When it comes to financial matters, family business directors need to treat family shareholders as, well, shareholders. One of the ironies of family business is the generally unspoken assumption that family shareholders are not entitled to adequate financial disclosure and transparency. In other words, family shareholders are often entrusted with far less information than stockholders in public companies. Whatever benefits such secrecy generates are very quickly overwhelmed by the suspicion, distrust, and discontent that naturally develops when communication fails. Positive engagement is enhanced when family shareholders receive regular communication under five primary headings which are discussed in this week’s post.
This week, we conclude our series of posts on communicating financial results to family shareholders. Having focused on telling the story of the family business through the balance sheet and income statement, we turn our attention this week to the statement of cash flows.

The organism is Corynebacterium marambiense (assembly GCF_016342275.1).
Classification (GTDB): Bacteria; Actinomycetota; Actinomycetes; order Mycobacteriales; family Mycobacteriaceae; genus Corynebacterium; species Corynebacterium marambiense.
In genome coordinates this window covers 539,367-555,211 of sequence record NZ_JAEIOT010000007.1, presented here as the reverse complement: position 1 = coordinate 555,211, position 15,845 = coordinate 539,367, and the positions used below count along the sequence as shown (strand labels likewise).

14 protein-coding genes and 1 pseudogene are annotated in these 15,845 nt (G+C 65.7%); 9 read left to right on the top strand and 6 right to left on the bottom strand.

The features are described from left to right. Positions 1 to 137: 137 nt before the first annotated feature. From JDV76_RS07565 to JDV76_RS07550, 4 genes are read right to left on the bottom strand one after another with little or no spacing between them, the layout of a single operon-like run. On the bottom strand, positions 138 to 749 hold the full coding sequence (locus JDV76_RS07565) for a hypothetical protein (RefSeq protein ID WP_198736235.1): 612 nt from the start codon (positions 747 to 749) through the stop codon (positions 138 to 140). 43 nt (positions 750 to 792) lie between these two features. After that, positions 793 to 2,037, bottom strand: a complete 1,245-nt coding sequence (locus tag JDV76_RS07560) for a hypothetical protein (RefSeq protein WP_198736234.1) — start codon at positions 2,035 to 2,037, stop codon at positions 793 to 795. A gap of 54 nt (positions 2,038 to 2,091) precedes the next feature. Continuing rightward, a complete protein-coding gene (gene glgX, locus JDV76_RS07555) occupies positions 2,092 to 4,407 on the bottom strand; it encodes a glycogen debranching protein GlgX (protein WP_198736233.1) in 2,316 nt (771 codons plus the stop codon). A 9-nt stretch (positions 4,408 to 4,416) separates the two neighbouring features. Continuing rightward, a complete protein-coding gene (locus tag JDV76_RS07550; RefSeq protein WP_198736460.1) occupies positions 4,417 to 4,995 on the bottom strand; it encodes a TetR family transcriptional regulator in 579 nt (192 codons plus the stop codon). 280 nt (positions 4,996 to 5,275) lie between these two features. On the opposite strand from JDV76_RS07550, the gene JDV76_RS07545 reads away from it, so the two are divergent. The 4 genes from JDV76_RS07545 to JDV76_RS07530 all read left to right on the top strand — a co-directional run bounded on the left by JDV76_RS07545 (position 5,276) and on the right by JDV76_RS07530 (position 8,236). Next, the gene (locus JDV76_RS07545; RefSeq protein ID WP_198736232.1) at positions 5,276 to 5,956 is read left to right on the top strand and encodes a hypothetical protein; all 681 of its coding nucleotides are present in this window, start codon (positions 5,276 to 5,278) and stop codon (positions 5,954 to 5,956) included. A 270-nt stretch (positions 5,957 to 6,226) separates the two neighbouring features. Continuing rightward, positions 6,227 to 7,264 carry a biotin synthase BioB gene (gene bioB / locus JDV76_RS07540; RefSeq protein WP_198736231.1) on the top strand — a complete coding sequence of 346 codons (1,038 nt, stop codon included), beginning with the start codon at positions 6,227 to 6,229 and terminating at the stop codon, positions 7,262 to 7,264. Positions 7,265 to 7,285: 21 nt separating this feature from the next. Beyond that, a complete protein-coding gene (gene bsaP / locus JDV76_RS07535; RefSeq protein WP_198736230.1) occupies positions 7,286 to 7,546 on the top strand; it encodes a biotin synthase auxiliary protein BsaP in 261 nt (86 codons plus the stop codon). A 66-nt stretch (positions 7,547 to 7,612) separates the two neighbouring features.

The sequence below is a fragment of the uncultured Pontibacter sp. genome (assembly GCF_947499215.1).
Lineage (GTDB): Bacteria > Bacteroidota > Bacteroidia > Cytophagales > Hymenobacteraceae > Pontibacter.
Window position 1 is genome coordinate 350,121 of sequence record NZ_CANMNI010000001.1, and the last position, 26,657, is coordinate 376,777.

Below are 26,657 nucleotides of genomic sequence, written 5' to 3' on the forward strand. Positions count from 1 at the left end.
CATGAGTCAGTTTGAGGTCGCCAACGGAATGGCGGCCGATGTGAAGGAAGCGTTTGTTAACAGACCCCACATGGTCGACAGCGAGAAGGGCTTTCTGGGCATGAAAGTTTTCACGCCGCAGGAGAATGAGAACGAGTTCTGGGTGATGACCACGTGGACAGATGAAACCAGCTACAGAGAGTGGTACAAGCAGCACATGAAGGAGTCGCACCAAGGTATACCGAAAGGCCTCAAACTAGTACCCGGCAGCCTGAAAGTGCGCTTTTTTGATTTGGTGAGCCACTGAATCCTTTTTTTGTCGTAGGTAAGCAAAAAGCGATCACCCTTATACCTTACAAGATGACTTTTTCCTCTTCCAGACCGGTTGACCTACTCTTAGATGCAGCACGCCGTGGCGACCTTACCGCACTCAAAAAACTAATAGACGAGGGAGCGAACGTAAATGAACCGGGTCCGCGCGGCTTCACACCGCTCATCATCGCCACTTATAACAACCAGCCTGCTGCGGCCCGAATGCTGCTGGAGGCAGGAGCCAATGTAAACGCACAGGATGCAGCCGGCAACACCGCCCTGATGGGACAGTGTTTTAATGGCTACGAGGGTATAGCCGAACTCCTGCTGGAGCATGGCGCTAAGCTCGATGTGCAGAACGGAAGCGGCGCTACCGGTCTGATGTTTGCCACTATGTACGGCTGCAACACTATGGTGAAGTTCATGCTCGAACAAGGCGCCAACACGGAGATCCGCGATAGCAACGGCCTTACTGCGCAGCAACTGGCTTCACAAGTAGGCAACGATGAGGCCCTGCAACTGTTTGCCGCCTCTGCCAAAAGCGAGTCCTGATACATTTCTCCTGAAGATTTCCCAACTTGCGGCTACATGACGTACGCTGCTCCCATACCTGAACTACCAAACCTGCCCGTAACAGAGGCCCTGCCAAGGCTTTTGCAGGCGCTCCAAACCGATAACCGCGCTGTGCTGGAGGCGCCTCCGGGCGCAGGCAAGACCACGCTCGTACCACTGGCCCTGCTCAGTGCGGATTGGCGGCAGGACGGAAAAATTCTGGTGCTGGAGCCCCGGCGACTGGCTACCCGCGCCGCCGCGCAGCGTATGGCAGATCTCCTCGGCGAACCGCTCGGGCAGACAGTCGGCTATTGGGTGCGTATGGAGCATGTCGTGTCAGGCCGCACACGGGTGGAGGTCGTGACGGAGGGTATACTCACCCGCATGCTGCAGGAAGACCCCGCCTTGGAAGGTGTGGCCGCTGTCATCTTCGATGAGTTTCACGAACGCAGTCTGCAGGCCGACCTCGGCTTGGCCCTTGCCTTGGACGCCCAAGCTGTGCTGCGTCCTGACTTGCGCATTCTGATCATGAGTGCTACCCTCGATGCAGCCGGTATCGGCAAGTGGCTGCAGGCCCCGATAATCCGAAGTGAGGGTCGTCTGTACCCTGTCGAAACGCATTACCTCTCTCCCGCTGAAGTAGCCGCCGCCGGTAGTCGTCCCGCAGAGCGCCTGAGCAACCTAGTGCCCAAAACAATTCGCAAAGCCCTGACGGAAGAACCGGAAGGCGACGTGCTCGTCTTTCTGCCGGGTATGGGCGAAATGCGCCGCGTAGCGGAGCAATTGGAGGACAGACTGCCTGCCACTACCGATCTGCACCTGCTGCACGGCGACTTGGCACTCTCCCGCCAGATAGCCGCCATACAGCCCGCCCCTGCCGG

Everyone agrees that communication promotes positive shareholder engagement, but what does it look like to communicate financial results effectively? In this series of posts, we offer practical suggestions for presenting key financial data in ways that family shareholders find useful. In the last post, we focused on the balance sheet; this week, we turn our attention to the income statement.
Everyone agrees that communication promotes positive shareholder engagement, but what does it look like to communicate financial results effectively? In this series of posts, we offer practical suggestions for presenting key financial data in ways that family shareholders find useful. We start in this post with the balance sheet.
An engaged and informed shareholder base is essential for the long-term health and success of any private company, and a periodic shareholder survey is a great tool for achieving that result. This week’s post includes a list of five good reasons for conducting a survey of your shareholders.